In San Diego, when I was practicing at Kaiser Permanente, most of my friends were doctors, lawyers, or other high-earning individuals. I learned a lot from these individuals and many are still great friends. But I also set my social thermostat rather high – my wallet had a lot to live up to.
Now, in Portland, I’m mostly surrounded by non-medical friends. Baristas, a convenience store clerk, bartenders, students, and a couple of retirees. The few physicians and lawyers and PA I socialize with aren’t big spenders.
Medical professionals are competitive individuals, wanting to be best at everything; ultra ambitious, argumentative, and opinionated. This isn’t ill judgement, just average personalities of these professionals, whom I’ve come across.
It’s a lot to live up to. At best, I don’t have much in common. At worst, there is judgement. You don’t have a car? You haven’t tried that new, fancy restaurant? Why don’t you want to come out to dinner with us and try $100 sushi?
Socializing with the elite
Socializing with wealthy friends often means a slightly fancier restaurant, a fancier bar, and a place that’s a little further away.
I could do that or I can meet my barista friends after work for a drink at the neighborhood bar – during happy hour. Oh, and they know the bartender there so our first round is free.
I can go watch a basketball game or a sold-out show at the amphitheater or watch my student buddy and his band perform at a hole-in-the-wall bar.
I can double date with a friend and get 5-course sushi & sake or get road beers and hang out by the waterfront.
Fancy living is delightful when you do it on occasion. When it’s a routine part of your lifestyle, it no longer is all that exciting. For a while I was going to every single Cirque du Soleil show, 2-3 per year. By the 3rd year it stopped being something special – it’s been 5 years since my last Cirque show.
I buy more shit when I’m around higher income individuals. I spend more on clothes, more on gadgets, and more on sporting equipment. Maybe it’s my weak self-control, maybe it’s peer pressure, maybe it’s Maybelline.
I was bouldering at the gym a few months ago with a couple of barista friends and we were lamenting over holes in our bouldering shoes. The next time I saw him, he taped the tip of his shoe and said that he gets a few extra miles until the next resole.
The day before I was climbing with an MD friend whom I was crying to about the same hole – he just gets a new shoe when he gets a hole.
My studio condo is tiny by most standards – 350 sqft.
The bathroom sink, the kitchen sink, and the shower are all cast iron and old. The surface rust and a few failed reglazing attempts have left them looking like I use them as a toilet.
A lawyer buddy walked in and said “Wow, time for a renovation!”
My non-elite friends walked in and said “Holy shit, your place is so nice!”
I side with the lawyer buddy because I was raised that way. I’m competitive. I want the nicer bathroom and kitchen because that’s how my mind works. But I can’t resolve whether I’d be doing it for myself or my elite cohort.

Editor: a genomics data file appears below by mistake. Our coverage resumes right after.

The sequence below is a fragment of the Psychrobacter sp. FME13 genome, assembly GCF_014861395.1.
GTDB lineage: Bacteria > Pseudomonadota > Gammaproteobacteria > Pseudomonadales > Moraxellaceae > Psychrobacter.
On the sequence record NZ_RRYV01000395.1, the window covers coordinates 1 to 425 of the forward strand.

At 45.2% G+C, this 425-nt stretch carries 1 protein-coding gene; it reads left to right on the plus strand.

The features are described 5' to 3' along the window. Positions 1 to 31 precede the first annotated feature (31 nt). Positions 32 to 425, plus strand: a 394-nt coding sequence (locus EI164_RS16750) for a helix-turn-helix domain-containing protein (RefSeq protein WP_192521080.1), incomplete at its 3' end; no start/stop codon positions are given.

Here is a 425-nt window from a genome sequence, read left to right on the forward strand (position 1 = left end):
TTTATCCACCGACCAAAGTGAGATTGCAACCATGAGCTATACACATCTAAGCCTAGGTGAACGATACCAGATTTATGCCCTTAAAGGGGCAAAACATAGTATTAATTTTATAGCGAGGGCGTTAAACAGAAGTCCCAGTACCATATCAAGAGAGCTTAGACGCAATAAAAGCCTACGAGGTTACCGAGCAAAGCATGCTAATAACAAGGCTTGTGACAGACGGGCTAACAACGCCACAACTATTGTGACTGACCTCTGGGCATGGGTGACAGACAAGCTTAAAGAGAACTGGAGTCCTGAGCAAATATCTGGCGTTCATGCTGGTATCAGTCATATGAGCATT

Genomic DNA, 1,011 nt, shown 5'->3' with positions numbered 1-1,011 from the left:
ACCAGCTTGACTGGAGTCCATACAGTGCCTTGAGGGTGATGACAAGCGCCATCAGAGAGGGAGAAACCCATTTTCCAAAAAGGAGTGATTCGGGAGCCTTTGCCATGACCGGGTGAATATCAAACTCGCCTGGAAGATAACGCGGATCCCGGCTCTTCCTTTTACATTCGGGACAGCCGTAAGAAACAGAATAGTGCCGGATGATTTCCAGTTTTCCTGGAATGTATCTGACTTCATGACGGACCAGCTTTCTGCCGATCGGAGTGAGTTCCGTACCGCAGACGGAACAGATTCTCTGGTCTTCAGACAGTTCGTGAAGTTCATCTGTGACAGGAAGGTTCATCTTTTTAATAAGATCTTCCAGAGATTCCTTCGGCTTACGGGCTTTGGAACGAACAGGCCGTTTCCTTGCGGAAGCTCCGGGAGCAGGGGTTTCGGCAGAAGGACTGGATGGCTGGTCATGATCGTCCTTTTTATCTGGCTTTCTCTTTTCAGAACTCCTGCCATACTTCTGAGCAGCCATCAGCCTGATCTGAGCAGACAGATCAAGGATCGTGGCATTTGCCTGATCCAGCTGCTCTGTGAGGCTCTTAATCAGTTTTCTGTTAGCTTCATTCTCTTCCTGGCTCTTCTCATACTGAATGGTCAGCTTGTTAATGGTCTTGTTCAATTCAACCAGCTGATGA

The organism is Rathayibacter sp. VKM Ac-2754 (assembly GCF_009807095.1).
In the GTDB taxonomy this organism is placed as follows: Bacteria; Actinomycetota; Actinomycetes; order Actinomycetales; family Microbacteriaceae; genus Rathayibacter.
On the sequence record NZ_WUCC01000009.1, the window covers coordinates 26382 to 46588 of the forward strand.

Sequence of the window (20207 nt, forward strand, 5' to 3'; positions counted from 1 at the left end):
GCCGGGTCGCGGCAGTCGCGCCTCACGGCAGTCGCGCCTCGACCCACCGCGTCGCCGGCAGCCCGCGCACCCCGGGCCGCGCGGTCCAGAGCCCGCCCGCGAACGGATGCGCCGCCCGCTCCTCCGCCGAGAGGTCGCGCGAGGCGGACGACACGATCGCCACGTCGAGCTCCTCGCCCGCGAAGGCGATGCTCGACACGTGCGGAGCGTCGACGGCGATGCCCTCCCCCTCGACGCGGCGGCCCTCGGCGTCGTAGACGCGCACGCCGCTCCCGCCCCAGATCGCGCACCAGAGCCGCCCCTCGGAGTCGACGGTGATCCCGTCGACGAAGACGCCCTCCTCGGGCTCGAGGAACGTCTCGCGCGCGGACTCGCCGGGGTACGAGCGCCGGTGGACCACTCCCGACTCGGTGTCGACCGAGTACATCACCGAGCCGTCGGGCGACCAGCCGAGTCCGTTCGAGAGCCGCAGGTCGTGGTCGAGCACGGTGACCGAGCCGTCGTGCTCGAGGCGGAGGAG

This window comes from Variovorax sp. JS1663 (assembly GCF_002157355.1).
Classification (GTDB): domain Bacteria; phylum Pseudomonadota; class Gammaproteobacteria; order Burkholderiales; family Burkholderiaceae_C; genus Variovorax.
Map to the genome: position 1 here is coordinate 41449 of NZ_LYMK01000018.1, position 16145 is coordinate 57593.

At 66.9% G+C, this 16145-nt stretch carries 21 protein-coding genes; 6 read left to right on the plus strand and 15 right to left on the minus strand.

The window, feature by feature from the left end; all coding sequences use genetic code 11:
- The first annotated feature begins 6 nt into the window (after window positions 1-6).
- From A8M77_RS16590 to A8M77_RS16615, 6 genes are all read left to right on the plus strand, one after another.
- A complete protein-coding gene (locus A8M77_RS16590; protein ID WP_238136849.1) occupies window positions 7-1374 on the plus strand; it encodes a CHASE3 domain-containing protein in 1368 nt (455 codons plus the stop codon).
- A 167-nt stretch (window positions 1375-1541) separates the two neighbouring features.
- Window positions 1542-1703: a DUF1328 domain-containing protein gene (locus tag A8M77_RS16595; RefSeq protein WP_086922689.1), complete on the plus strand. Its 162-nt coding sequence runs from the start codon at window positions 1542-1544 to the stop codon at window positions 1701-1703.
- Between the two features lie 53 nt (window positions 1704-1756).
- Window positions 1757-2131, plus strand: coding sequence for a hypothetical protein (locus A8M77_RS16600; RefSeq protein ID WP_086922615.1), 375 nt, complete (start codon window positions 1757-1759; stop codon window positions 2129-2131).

The Social Thermostat
It seems that most would spend up to their income capacity. So maybe these non-elite friends would eventually up their spending game once they come into more wealth, but for now my budget is enjoying this new social thermostat.
I don’t live on a lot of money these days. My basic lifestyle costs are low. I’m comfortable setting my social thermostat lower and it has been more enjoyable. I feel less pressure and still feel challenged by these friends in all the right ways.
Is it a loss to not socialize with wealthier professionals? I don’t think I have to give up my professional friends. But I may not have them in my regular social circle. I can grab coffee or wine with them on occasion but probably won’t meet them for dinner.
In some cities it’s easier finding these social frugalites. Portland, very easy. San diego – shit, even the baristas had a penchant for fine wine.
I don’t think our social spending stops at the restaurant and the bar. As I mentioned already, it’s also the kind of clothes you buy in order to fit in. The car you drive and the events you got to.
It’s also the hobbies you choose, the vacations you pick, and the schools you enroll your kids in.
It’s the renovations you’ll make to your home or the neighborhood you’ll move into. My lawyer friends just bought a home together for nearly $600k which will need some renovations over the next few years.
My other buddy just signed up for a second gym because they have an indoor pool. He also bought 2 new stand up paddles and upgraded his snowboarding equipment for him and his wife and kids for the snow season.
Meanwhile, I’m considering if taping the hole in my climbing shoe much longer is viable. Maybe it’s time for a resole. I certainly wouldn’t buy a new pair – I’d be embarrassed before these friends sporting a new pair.
Splitting the difference
As I’m writing this post I wonder if others face similar issues as me or if I’m the only person. But should you have a desire for a more affordable social life while keeping your social elites, strategize by splitting the difference.
When it comes to going out to drinks, taking day trips, a night out on the town, stick with the cheaper social friends. They are comfortable living like students.
But when you’re craving that fancy dinner and wine, call up the fancy pants. There is definitely a benefit to socializing with those who share your profession, if for nothing else but to improve your skills.